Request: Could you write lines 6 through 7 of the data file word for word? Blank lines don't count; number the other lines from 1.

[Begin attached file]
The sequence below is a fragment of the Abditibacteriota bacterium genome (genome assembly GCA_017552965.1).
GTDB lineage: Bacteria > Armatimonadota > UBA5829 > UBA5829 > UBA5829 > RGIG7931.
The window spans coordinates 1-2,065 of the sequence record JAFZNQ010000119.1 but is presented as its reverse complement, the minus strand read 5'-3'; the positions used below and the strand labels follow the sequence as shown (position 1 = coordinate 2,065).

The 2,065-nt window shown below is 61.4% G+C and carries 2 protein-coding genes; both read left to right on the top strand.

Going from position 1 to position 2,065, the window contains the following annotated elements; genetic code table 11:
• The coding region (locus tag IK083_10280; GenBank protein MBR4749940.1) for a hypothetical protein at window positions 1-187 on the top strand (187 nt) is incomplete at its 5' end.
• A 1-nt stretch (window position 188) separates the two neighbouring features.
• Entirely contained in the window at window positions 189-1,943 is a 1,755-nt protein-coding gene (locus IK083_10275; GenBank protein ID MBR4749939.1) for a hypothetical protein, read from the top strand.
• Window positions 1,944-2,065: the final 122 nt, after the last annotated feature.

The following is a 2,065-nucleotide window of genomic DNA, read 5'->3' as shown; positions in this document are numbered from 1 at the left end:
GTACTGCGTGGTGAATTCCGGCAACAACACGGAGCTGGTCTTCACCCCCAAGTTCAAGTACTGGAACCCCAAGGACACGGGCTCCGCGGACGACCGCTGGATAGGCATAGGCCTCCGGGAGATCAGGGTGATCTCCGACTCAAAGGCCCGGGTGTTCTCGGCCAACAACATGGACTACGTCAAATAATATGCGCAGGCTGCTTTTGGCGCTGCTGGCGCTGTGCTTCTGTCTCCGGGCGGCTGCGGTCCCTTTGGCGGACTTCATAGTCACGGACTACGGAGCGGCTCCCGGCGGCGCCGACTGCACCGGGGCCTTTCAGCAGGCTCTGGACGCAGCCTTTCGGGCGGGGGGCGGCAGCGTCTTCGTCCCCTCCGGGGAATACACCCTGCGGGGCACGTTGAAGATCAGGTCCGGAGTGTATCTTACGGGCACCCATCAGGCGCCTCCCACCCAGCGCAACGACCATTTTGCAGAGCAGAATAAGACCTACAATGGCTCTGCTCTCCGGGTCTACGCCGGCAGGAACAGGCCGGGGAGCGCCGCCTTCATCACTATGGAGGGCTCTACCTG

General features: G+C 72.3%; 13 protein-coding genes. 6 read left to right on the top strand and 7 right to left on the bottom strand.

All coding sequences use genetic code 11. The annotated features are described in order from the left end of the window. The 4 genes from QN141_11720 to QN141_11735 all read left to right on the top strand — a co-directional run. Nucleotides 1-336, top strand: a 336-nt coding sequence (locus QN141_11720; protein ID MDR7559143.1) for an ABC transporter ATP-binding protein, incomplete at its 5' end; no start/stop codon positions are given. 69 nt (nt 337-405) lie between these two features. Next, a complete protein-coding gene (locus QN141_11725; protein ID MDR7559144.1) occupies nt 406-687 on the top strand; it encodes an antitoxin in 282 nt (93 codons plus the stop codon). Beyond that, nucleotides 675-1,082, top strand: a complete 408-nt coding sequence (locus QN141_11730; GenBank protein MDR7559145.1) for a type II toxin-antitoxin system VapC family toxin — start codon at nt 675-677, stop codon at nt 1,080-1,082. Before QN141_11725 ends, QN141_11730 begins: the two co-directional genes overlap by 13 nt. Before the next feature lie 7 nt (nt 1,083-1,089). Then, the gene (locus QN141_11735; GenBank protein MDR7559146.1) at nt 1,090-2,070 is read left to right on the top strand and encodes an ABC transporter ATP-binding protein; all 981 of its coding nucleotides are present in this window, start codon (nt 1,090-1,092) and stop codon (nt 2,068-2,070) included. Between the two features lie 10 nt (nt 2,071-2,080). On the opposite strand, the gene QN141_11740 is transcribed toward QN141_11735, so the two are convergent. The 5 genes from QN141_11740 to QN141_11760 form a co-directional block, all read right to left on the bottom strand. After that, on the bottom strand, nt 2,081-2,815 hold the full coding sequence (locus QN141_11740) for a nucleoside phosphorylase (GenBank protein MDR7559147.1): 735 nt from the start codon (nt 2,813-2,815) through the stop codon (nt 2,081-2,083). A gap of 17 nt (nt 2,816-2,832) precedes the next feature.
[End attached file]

• The coding region (locus tag IK083_10280; GenBank protein MBR4749940.1) for a hypothetical protein at window positions 1-187 on the top strand (187 nt) is incomplete at its 5' end.
• A 1-nt stretch (window position 188) separates the two neighbouring features.